Reader 1: I’m a midcareer public servant. Last summer, the funding that supported my position ended. My supervisor did everything possible to retain me, and I remain employed at the same salary but in a different capacity. Shortly after this, I applied for a management position, but my supervisor passed me over for someone less experienced. So I am both grateful to remain employed and stung that I wasn’t chosen for promotion.
Now I hate my work. I’m responsible for a handful of “special projects” that need doing but nobody else has time for. I feel irrelevant and sidetracked, and I dread coming to work, a huge change from the job I once loved. My annual evaluation is coming up. Do I tell this kind boss who worked so hard to keep me but passed me over for promotion how much I hate my life now? I have been applying for other jobs, which feels disloyal.
Karla: My guess, I’m sorry to say, is that your boss has taken you as far as he can. Complaining that the shelter he’s provided is drafty and lacks amenities will sound entitled — and won’t leave him inclined to protect you further if a higher-up looking to cut costs questions why someone as experienced as you is being paid to handle projects that even you don’t seem to value.
But if you approach your boss with an emphasis on gratitude for what he’s already done and eagerness to try new things, he may come up with more strategies to enhance your value and make a more secure place for yourself.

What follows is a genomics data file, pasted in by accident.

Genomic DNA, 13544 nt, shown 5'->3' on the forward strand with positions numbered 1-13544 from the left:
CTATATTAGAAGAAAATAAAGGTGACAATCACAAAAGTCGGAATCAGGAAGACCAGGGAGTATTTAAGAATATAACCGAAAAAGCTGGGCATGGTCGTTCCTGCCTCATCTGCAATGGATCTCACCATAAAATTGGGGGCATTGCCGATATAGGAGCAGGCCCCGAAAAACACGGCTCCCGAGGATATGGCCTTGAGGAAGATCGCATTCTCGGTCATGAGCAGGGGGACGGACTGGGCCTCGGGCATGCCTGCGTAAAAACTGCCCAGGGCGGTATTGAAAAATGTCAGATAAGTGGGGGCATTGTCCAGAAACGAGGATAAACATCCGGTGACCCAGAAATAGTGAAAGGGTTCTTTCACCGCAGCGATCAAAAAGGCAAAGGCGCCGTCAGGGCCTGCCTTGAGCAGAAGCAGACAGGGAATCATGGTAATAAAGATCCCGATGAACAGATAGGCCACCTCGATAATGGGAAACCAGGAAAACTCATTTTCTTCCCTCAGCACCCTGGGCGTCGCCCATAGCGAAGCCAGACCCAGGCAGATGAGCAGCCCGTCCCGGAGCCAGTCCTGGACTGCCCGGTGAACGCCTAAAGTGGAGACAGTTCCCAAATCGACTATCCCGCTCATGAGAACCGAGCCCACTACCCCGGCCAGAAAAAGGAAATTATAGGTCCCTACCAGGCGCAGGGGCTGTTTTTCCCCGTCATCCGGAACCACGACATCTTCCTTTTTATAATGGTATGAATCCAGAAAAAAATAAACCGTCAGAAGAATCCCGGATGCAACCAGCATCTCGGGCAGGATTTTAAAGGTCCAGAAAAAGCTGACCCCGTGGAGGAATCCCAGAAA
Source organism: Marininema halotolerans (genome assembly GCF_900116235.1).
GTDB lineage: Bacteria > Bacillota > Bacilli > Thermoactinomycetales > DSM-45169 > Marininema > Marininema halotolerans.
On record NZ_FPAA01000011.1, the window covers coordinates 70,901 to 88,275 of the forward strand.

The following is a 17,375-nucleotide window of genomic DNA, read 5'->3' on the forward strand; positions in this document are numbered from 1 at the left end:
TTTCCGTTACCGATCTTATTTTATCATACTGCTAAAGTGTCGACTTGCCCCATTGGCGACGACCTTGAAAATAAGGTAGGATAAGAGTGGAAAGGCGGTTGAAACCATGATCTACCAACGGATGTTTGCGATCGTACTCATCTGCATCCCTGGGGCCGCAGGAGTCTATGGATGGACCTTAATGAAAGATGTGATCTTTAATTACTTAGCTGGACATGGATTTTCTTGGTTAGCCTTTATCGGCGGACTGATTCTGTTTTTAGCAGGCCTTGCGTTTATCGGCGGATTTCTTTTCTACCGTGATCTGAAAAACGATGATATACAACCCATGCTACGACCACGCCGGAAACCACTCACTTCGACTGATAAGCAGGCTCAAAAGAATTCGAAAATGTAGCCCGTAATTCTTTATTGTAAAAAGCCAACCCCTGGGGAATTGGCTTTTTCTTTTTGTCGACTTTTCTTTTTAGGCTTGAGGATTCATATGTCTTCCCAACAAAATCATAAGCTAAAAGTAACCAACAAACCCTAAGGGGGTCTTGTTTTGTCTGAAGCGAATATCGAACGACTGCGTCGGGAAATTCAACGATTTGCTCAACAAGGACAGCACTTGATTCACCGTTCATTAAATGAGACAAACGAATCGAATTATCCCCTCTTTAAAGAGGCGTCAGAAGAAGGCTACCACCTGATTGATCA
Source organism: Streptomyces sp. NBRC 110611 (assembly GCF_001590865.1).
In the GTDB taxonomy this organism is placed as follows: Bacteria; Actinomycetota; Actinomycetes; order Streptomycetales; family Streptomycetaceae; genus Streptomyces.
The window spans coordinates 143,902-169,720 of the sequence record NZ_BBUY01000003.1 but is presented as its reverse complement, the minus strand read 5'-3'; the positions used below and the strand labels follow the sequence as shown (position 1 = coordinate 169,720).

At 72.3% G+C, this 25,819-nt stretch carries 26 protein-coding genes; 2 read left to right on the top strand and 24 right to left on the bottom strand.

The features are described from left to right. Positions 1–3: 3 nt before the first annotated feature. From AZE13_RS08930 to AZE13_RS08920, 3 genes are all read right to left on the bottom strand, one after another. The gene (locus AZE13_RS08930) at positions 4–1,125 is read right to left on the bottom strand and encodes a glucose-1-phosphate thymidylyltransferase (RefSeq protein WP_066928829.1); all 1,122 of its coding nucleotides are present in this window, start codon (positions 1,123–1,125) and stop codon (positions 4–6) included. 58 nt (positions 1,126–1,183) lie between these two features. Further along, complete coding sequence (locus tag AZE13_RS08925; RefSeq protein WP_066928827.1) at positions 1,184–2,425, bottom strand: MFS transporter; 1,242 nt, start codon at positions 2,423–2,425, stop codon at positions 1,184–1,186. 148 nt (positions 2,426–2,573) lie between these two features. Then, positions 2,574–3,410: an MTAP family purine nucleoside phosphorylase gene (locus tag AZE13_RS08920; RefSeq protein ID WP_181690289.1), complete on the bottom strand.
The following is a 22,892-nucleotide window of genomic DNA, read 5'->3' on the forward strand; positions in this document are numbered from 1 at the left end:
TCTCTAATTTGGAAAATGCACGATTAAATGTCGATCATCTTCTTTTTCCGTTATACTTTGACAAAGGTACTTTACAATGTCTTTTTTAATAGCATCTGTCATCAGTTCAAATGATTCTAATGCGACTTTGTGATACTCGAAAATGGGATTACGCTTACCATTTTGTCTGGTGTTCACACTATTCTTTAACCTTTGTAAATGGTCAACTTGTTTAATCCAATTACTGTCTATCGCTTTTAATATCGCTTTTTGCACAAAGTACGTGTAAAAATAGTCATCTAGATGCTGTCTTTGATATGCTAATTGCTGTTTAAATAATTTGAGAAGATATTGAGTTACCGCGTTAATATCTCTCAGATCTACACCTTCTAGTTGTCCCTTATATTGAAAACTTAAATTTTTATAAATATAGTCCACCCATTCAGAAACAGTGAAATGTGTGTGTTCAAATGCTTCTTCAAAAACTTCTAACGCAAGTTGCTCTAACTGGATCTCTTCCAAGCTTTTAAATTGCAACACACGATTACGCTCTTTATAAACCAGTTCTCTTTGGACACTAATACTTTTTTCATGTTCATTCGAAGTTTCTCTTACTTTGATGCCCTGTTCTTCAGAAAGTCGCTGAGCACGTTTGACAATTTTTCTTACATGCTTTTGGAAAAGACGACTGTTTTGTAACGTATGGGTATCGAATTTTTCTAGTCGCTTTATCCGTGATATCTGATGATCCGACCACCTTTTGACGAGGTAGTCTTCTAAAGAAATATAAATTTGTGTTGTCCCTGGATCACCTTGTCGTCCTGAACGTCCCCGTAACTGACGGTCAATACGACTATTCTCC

And finding a better job elsewhere may temporarily inconvenience your boss — but it’s not “disloyal.” All you owe him is adequate notice and maybe an extra word of thanks for having your back.
Reader 2: I have held three jobs since graduating from college 15 years ago. I have worked in the federal government for the past six years, and for most of it I was content and had top ratings. However, there are no opportunities to advance, as a staggering number of senior and executive employees in my division have recently begun to “retire in place.” Many are in their 50s and have decided to “check out” at work. My manager tells me this is unlikely to change anytime soon. I really like my work and do not want to start over, but I do not think it is reasonable to endure another five or 10 years without advancement. Should I stick with it or start looking to leave?
Karla: I can’t help feeling a pang of sympathy for the older workers you see as obstacles to your ascent. Maybe they want to retire or change fields but are hobbled by economic constraints and age discrimination. They may be just as frustrated as you.
So you have the choice of resigning yourself to resentment, or letting your discontent and ambition spur you to explore opportunities elsewhere. In the D.C. area, at least, for whatever public agency you’re currently serving, there is often a parallel private-sector entity — contractor? Lobbying firm? Publisher? Educational institution? — that would welcome your expertise. Just be mindful of any agreements you may have signed regarding professional ethics and conflicts of interest.